There are hundreds of Indian reservations scattered across the United States. Some, such as the Navajo Nation and the Tohono O’odham Nation of Arizona, are the size of Connecticut. Others are postage stamps, just barely big enough to fit the by-now-inevitable casino. Some see tourists. Others see barely any traffic at all, Native American or otherwise.
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David Treuer, a professor of literature and creative writing at the University of Southern California, has spent much of his life on the Leech Lake Reservation of Minnesota, not far from the Canadian border. In his memoir Rez Life, he offers portraits of contemporary Native life—the good as well as the bad.
Your book opens with a conflict over water and fishing rights—perhaps better, over property rights generally—on a lake in northern Minnesota. Confrontations such as the one at Red Lake seem to come with the territory, so to speak, in Indian-white relations. Why should that be the case?
It shouldn’t be the case, and these impasses [one sees them in Minnesota, the Southwest, New York, etc.] are largely the result of a misunderstanding on both sides around how reservations came to be and how treaties work.
Both sides often persist in seeing reservations and the treaties that created them as something that was “given” to Indians as either a form of proto-welfare or as a pity payment. But we weren’t “given” reservations. The opposite is pretty much the case: Reservations are remnants of land that has always been ours; non-Indians were the ones given land on which to settle. As soon as we can remember that, the sooner we can stop thinking of reservations and treaty rights as entitlements bestowed on us.
Can you think of an American Indian group that has enjoyed good relations with white America? Or is the very idea something of a unicorn?
I can think of lots of Indian groups that have good relationships with non-Indians. Have you seen my picture? Clearly Indians and non-Indians have been getting along in many ways for many long years!
If that weren’t the case I wouldn’t exist. But seriously, from what I can see in lots of places like Florida and California, two places with incredibly brutal histories, tribes have become, in many ways, so powerful they have saved local and regional economies and are the largest employers in the region.
Likewise, the members of the Iroquois Confederacy [Seneca, Oneida, Mohawk, Onondaga, Cayuga and Tuscarora] have made overcome a lot of animosity and bad behavior and are truly diplomatic in their dealings with non-Indians in the region, despite the legacy of racism and misunderstanding.
In your book we meet many people who, despite the hardships, are proud of being part of the reservation—for instance, Shaye, who calls herself “Rez Girl,” and the inmate Jesse Seelye, with his “Rez Life” prison tattoo. Is that pride well placed? Does it help in making one’s life there?
You really hit on one of the paradoxes that I wanted to explore in Rez Life—reservations are largely considered (and often are) lethal, and yet the vast majority of the people I talked to were incredibly proud of who they were and where they were from.
Sometimes the pride is misplaced, being proud of how hard life is on the rez, proud of how poor—in comparison—our reservations often are. So after a while, as I was writing the book I realized that I was after something I’ve always been after when writing, whether nonfiction, fiction or even criticism—nothing less than a way to change the debate, to change the very way we see and articulate our experience.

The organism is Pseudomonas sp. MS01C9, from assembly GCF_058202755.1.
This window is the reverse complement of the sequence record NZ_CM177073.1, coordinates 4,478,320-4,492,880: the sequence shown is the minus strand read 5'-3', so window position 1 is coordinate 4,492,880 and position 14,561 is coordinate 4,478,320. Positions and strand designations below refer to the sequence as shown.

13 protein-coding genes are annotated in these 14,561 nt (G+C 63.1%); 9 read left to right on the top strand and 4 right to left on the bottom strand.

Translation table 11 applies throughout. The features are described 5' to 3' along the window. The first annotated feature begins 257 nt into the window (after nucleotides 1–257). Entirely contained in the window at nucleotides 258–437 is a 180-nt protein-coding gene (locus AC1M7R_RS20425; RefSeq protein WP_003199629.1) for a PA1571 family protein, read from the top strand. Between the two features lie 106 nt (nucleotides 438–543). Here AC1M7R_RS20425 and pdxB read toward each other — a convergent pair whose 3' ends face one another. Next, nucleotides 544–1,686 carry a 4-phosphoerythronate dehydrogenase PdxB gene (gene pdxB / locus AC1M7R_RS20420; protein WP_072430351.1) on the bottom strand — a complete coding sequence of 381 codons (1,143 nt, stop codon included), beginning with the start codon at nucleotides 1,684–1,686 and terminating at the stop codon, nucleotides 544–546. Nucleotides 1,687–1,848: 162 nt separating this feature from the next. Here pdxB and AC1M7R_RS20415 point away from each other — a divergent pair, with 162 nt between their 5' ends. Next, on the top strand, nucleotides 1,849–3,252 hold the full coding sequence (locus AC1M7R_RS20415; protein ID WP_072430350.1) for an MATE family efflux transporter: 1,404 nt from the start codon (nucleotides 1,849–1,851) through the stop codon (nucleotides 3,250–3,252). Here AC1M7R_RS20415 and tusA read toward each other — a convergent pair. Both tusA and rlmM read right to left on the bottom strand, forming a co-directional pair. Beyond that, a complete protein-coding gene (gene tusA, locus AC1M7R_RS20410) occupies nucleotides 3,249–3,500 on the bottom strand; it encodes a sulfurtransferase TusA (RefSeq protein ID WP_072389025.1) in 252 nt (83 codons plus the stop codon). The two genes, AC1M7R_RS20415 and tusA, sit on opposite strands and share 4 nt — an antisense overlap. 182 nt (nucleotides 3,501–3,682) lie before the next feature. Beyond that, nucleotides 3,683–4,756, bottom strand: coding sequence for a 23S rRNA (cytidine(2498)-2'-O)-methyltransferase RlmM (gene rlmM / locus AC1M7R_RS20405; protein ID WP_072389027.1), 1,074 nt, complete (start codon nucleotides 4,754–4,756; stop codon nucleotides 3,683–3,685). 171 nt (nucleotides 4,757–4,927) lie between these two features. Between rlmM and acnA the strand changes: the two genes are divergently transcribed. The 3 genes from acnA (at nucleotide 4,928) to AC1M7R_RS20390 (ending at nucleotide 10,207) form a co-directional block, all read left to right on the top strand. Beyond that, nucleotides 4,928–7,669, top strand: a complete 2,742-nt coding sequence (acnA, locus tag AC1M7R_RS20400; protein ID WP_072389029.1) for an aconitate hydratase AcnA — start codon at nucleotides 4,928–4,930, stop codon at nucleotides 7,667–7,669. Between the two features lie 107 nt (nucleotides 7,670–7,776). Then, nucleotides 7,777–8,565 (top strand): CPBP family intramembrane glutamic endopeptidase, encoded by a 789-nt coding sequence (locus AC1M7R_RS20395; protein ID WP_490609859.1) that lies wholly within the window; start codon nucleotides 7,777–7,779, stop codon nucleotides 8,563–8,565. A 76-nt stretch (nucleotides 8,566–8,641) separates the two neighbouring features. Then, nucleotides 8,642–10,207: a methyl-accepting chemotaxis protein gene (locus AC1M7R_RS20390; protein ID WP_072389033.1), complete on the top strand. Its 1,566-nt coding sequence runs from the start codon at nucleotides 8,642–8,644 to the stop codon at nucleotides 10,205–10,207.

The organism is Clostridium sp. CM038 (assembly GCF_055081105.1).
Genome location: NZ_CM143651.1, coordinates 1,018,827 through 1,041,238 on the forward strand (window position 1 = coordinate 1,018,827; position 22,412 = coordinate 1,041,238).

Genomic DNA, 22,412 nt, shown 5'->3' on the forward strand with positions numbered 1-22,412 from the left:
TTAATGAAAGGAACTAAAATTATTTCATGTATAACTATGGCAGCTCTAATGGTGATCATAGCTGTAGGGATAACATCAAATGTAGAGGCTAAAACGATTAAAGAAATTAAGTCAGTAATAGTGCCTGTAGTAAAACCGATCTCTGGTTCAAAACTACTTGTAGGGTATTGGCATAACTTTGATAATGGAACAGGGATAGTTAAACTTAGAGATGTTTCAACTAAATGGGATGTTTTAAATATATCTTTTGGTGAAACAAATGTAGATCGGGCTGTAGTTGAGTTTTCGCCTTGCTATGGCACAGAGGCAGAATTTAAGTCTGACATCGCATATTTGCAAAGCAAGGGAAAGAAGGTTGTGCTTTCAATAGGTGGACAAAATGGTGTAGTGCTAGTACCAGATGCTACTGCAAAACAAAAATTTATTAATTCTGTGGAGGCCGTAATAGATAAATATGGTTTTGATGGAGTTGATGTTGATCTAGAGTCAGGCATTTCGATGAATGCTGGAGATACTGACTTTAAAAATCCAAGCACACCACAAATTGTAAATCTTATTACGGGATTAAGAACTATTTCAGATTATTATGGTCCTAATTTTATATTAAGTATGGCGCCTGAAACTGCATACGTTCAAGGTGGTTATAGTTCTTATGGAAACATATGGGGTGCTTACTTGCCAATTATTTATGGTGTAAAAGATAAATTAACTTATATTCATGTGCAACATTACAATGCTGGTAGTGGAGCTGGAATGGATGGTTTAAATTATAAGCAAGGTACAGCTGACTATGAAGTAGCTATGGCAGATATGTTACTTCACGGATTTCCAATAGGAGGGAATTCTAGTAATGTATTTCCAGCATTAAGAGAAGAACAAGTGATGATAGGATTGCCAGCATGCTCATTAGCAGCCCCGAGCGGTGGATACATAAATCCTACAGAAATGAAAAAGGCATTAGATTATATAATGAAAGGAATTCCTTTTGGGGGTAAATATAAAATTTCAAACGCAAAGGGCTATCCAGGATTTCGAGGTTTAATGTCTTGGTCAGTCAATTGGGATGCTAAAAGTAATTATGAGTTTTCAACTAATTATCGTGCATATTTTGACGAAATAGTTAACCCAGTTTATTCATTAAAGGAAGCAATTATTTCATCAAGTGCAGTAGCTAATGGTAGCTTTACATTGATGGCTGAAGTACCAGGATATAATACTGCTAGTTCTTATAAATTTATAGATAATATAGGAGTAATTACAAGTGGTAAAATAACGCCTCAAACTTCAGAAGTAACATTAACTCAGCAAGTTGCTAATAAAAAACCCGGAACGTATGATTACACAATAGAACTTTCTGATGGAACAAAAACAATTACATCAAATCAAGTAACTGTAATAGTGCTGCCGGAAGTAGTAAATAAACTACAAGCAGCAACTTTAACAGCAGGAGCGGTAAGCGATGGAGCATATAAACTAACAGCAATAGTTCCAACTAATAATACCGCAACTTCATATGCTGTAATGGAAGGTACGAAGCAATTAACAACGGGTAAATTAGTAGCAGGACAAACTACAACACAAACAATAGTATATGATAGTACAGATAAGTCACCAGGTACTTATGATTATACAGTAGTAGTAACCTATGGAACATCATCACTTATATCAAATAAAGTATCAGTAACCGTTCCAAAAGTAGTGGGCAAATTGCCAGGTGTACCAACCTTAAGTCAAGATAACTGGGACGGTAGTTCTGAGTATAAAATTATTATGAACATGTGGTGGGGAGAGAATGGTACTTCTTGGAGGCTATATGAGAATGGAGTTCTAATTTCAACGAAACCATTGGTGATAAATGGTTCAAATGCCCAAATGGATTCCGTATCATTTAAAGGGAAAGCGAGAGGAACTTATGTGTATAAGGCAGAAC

Anything less and I’m not interested. With Rez Life that meant finding a whole new way of seeing reservations and reservation life—not just as something survived but something lived, not just as places of poverty but of wealth, and our task, our job as not merely surviving but of triumphing.
For all those hardships and indignities, are there any pluses to reservation life?
I hope I showed that the book is full of “pluses.” Chief among them that there is rather than poverty, wealth, a surplus—a surplus of pain but also of humor; a surplus of trauma but also of healing; a surplus of difficulty but also of opportunity.
And on a deeply personal level, I hope I showed the savage joy I feel, and know other Indians feel, about having a people. I have a people, a place, a connection that is unconditional, pure and, to me, indescribably beautiful.
Given the statistics you point to on Indian groups that do not have reservations or depend on government aid in any way, does it worry you that a libertarian-minded future administration might seek to cut off that support and move again toward what was once called “termination?”
It is a great worry. I was very surprised while I was writing the book that no matter what string I was following, about health care or land or treaty rights or violence, it almost always led me back to court. State and federal courts exert a huge influence over our lives.
As does policy. Gaming, for instance, is a treaty right, but it needed to be upheld by a Supreme Court decision. It won’t be long before states renew their assault on Indian gaming monopolies, and in some places I think the states will win. However, they tried termination before, and it didn’t work. They tried allotment, and it didn’t work. They tried relocation, and it didn’t work. They tried warfare, and it didn’t work. Indians still exist despite the best efforts of many generations of judges, presidents, Indian agents, missionaries, and presidents, and we will continue to exist. We are very, very good at it and will, as we always have, fight on.
Gregory McNamee is a contributing editor to and longtime reviewer for Kirkus. His latest book is Aelian's On the Nature of Animals (Trinity University Press).